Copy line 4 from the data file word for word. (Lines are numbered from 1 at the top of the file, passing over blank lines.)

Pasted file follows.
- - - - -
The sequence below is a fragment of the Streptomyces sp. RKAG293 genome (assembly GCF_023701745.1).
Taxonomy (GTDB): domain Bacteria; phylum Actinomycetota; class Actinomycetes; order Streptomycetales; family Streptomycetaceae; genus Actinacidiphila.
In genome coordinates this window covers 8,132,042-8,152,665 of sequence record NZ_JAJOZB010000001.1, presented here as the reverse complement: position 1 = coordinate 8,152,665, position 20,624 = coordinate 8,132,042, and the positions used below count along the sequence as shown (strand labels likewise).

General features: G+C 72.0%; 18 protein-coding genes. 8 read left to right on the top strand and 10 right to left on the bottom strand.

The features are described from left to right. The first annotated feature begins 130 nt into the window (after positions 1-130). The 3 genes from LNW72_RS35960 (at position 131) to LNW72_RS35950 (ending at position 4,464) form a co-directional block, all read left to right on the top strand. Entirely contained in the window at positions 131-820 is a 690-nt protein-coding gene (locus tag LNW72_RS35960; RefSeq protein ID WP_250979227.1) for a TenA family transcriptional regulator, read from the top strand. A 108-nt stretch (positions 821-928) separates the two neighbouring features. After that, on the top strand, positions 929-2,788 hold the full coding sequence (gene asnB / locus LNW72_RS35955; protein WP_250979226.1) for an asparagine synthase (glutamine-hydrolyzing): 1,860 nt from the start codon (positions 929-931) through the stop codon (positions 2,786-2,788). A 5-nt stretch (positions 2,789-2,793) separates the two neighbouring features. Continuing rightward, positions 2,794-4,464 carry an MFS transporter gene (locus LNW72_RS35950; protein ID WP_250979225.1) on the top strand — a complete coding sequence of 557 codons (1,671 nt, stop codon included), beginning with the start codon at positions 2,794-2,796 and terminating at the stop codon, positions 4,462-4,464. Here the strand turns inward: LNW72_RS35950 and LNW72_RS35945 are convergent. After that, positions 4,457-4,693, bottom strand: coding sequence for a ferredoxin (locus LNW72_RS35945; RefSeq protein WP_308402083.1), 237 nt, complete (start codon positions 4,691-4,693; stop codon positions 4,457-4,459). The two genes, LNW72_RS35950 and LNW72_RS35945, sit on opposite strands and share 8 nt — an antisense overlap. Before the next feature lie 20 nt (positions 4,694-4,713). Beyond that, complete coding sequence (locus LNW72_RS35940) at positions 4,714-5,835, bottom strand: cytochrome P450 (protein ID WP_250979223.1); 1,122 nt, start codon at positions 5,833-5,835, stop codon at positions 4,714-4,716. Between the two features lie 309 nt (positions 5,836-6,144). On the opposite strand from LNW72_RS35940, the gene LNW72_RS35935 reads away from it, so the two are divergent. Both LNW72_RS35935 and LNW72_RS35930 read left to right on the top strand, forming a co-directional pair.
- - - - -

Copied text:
General features: G+C 72.0%; 18 protein-coding genes. 8 read left to right on the top strand and 10 right to left on the bottom strand.